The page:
Americans living abroad must file FBAR if they have foreign bank account balances that meet or exceed $10,000 at any point during a calendar year. But when you choose to file jointly with a spouse, how does that impact your FBAR filing? David McKeegan, Co-Founder of Greenback Expat Tax Services explains the situations when you would need to include your spouse’s accounts and when you would not.
Who needs to file the FBAR?
The FBAR or Financial Center Form 114 is required for any US person or entity that has a financial interest or signing authority over foreign financial accounts where the aggregate value is over $10,000 at any point during the year. For this definition, the US person can be a citizen, a green-card holder, a US resident, a corporation, a partnership, an LLC, so it’s not specifically a person. If you think you might fall afoul of this or if you aren’t sure if you’re required to file an FBAR, we highly recommend speaking to a professional.
Do I need to report my spouse’s account on my FBAR?
If your spouse falls into one of these categories, they’re a US person, a resident, a green-card holder, or a citizen, and they have access or signing authority over foreign financial accounts with over $10,000, then, yes, they have to file an FBAR.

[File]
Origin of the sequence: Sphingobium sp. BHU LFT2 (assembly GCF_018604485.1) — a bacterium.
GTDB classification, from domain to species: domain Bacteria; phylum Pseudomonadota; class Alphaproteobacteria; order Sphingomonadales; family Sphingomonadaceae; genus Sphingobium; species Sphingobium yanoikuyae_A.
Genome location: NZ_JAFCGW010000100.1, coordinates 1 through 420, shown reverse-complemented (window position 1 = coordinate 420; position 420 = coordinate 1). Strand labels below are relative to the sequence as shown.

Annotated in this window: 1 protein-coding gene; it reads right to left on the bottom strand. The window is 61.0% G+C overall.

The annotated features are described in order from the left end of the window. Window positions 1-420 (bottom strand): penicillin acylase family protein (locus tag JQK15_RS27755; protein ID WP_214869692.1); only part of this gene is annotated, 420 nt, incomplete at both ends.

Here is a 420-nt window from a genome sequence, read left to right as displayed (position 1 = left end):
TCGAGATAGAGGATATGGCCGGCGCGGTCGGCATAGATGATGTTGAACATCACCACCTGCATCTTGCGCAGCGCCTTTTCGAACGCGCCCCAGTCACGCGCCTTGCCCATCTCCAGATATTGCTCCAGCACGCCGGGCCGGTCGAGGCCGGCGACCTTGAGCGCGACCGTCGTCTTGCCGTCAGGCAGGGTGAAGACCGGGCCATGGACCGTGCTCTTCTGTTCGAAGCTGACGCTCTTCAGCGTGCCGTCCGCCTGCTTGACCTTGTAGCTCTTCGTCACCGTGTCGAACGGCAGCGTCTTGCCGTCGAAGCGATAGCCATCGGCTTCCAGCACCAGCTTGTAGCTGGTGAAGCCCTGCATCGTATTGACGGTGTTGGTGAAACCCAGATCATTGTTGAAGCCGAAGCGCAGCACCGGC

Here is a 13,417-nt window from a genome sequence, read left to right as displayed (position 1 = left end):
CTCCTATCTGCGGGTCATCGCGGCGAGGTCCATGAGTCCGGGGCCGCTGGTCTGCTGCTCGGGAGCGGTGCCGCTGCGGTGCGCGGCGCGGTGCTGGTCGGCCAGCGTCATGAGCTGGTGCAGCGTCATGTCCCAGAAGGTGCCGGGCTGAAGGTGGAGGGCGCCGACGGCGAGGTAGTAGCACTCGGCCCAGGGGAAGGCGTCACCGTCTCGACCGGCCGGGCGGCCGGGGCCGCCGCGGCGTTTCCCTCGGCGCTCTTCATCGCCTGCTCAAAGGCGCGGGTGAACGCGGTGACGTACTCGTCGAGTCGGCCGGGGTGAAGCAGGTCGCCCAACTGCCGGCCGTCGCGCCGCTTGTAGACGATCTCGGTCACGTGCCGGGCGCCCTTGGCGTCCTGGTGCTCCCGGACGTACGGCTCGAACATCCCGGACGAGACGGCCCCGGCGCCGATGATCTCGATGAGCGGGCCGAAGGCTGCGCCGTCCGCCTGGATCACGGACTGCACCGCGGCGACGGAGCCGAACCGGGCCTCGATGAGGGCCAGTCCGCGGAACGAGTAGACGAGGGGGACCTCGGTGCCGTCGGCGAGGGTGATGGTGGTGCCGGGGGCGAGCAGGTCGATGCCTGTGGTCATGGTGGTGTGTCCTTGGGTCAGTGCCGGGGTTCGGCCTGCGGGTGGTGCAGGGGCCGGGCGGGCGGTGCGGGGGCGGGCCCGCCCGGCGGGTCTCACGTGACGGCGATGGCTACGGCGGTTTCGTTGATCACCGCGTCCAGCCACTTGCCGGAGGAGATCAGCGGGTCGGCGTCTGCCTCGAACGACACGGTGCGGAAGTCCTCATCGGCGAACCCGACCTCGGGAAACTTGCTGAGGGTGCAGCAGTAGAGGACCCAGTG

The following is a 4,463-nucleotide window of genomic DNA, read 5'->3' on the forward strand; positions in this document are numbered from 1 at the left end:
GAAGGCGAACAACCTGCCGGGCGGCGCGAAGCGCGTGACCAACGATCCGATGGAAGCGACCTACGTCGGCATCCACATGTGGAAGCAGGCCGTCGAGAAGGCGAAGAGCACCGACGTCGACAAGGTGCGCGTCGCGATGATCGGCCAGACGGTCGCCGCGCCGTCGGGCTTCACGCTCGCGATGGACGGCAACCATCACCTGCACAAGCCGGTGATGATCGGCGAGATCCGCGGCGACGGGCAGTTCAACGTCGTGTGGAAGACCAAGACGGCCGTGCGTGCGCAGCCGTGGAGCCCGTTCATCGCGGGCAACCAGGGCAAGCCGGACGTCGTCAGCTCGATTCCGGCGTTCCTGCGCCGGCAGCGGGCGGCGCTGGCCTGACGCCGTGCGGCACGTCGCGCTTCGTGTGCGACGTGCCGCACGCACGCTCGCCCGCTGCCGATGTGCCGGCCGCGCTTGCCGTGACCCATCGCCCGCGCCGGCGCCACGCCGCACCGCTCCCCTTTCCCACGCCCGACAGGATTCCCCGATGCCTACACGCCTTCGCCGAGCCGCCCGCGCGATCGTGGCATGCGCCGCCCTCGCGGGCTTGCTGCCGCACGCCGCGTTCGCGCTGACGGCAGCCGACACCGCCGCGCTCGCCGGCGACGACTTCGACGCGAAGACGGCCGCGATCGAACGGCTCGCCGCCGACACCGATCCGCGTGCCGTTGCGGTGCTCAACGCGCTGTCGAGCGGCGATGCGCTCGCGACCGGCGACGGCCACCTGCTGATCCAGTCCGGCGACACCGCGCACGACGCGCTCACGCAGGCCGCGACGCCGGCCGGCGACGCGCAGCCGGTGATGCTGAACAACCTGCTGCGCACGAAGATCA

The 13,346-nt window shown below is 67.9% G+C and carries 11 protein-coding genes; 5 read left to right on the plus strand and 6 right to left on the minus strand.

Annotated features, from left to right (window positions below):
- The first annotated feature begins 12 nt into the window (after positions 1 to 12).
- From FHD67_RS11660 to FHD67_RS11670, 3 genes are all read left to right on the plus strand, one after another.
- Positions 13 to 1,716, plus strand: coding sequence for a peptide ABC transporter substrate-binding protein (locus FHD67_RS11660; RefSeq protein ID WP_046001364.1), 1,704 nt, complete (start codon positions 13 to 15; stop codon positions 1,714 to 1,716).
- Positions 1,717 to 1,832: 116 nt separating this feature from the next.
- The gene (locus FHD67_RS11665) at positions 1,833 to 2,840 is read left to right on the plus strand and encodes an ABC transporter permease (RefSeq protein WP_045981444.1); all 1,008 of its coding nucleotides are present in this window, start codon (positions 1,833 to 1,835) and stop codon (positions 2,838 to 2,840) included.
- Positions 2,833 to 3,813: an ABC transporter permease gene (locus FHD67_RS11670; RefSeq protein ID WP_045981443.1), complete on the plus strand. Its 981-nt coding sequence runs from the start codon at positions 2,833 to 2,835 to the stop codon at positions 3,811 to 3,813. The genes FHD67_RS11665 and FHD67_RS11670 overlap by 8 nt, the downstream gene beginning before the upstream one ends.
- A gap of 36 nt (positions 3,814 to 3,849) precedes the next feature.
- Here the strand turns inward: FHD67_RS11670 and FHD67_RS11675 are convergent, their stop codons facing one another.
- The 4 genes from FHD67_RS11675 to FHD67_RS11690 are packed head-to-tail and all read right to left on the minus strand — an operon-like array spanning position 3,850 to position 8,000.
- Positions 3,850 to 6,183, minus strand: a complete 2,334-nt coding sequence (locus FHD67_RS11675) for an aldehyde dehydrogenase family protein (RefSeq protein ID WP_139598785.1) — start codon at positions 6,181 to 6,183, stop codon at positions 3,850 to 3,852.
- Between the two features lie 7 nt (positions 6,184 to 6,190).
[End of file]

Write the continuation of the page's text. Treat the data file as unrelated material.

There’s an exception for jointly-owned accounts, spousal accounts, and if your spouse meets all of the following requirements, then you don’t have to file a separate FBAR for them. These requirements are:
- all financial accounts that the non-filing spouse is required to report on are jointly owned with the filing spouse, so all the accounts are jointly owned;
- the filing spouse reports the jointly-owned accounts on a timely-filed FBAR electronically signed, so you have to file it by June 30;
- the filers have completed and signed Form 114A, which is the record of authorization to electronically file FBARs.
If you meet all of these, then you can file all of your joint FBAR accounts on one form. If you don’t meet all of these, then you have to file two separate FBARs, even if you have to report some of the same financial accounts.
What if my spouse is not a US citizen or not a US person or entity?
In these cases, you don’t have to report their foreign financial accounts if you don’t have signing authority over them. So if your spouse is not a US person and they own financial accounts, bank accounts, brokerage accounts overseas that you don’t have access to, that you don’t have signing authority over, then those accounts do not need to be reported.
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